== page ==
A 3D numerical model was developed to simulate seawater intrusion and aquifer recovery in Niijima Island under the future Nankai earthquake and tsunami scenario. The FEFLOW code was used to solve density-dependent groundwater flow and mass transport in unsaturated-saturated porous media. The simulations indicated that the maximum amount of seawater intrusion during the tsunami was controlled by the total unsaturated void space of the soil beneath the inundation area. After the tsunami, directions of seawater movement and flushing time depended on the pre-tsunami groundwater flow conditions and bedrock structures. Some groundwater was found to be survived from salinization, and showed the potential to provide water supply in an equivalent amount of the pre-tsunami level without worsening the recovery process. The simulated attempt to remove the intruded seawater from a polluted well could accelerate aquifer recovery but might not be practical due to the cost of maintaining intensive pumping over years.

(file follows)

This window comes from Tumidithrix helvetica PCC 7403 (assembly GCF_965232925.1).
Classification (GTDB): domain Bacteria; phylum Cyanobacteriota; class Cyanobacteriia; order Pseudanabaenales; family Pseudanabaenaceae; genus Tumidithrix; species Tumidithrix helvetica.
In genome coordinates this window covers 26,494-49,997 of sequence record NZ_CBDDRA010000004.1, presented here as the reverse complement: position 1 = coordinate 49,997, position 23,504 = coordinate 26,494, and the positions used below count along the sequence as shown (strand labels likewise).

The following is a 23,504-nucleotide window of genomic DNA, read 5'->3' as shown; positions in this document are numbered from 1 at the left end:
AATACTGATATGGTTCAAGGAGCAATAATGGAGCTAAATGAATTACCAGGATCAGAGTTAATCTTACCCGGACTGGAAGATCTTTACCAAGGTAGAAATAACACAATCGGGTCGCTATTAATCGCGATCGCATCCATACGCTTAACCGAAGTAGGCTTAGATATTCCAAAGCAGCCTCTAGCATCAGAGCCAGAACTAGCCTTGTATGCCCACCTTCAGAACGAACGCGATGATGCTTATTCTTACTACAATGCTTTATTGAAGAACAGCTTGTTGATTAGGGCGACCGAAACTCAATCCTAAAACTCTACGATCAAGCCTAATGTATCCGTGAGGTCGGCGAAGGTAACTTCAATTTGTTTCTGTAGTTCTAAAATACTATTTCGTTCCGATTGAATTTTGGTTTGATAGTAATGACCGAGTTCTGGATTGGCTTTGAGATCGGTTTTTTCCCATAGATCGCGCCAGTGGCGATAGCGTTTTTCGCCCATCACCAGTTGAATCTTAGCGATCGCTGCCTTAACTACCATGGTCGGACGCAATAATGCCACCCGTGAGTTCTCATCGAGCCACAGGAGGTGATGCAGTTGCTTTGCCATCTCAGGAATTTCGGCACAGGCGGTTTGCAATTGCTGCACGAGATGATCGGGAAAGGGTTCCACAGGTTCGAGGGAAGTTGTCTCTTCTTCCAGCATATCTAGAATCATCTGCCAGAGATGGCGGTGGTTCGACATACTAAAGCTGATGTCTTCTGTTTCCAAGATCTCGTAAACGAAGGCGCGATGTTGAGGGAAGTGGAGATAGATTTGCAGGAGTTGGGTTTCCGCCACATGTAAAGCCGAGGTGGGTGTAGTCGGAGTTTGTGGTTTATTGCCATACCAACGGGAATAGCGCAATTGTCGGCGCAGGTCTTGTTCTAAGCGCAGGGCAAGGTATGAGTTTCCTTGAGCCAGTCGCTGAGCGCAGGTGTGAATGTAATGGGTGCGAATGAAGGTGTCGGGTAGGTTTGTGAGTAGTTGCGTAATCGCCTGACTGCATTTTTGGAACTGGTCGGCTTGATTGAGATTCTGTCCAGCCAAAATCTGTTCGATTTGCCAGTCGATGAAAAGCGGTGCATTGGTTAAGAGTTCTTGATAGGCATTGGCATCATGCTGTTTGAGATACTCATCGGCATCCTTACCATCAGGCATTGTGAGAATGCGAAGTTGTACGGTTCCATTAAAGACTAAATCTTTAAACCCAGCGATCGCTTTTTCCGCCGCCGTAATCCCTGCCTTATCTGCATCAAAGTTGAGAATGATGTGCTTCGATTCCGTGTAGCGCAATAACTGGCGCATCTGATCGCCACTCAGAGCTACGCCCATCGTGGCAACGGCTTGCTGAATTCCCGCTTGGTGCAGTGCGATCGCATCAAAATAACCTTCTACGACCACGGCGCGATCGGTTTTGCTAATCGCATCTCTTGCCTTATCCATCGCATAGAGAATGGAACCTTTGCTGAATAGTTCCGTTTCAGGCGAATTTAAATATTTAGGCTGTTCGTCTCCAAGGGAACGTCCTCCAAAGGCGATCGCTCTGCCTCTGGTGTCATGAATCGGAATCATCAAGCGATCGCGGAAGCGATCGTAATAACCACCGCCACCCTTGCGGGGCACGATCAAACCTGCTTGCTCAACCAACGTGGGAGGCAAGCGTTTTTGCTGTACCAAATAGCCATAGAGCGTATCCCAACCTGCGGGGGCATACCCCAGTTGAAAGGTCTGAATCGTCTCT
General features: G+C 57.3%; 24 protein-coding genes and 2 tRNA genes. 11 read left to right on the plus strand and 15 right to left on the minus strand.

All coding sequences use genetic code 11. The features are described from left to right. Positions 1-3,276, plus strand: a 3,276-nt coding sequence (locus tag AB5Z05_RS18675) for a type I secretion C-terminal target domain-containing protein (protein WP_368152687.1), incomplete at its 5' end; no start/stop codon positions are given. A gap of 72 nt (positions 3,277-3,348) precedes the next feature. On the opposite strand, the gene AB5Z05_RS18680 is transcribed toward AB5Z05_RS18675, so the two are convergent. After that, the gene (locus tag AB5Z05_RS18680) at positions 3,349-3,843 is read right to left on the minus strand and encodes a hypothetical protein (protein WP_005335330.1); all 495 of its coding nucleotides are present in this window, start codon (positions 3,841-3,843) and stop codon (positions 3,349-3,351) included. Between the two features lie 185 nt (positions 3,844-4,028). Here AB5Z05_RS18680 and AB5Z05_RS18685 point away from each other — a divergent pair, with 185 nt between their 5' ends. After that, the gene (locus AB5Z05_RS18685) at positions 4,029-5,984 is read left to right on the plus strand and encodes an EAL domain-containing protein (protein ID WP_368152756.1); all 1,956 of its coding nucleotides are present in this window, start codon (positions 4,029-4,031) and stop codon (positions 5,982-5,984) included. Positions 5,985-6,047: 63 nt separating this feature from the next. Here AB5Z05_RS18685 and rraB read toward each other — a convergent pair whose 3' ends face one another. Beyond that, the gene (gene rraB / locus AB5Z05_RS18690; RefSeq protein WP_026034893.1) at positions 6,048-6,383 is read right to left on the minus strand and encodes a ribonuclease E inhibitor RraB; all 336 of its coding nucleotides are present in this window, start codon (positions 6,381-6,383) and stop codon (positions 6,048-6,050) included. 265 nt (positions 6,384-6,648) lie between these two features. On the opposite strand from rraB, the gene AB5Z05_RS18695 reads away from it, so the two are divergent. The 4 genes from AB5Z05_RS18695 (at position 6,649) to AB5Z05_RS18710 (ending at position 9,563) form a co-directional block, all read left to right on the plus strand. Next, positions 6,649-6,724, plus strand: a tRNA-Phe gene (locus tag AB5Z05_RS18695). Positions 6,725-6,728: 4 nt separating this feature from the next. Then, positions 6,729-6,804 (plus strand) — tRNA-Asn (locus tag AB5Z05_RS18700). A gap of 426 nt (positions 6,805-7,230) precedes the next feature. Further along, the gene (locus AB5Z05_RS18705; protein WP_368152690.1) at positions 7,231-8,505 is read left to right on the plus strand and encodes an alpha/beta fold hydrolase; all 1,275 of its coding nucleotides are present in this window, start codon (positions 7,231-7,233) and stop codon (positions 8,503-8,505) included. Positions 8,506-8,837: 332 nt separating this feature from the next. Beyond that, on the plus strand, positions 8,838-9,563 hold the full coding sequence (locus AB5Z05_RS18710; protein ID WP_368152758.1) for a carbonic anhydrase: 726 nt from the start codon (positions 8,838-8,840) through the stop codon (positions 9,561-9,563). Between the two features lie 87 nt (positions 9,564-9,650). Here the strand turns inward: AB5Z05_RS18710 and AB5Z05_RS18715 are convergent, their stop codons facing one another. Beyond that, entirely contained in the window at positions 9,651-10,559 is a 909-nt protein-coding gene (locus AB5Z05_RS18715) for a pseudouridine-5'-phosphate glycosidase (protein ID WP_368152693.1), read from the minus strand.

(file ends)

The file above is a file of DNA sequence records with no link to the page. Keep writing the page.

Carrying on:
We developed a numerical method (ASG method) for simulating a coupled atmospheric gas–surface water system, simulated by Navier–Stokes equations, and groundwater system, simulated by water saturation equations. Here, we derived dimensionless formulas for ASG method to avoid the influence of a dimension of analytical domain, in this study. Further we used the ASG method to simulate the configuration and movement of the infiltration front in an embankment composed of sand and obtained results similar to those obtained by a water tank experiment in another study. In addition, in a practice problem using non-dimensional values, we simulated the movement of gas and water when surface water flowed over an embankment expressed in dimensionless form.
Consequently the ASG method could simulate the movement of water and gas across the interface between a surface system and a porous medium including the practice embankment.
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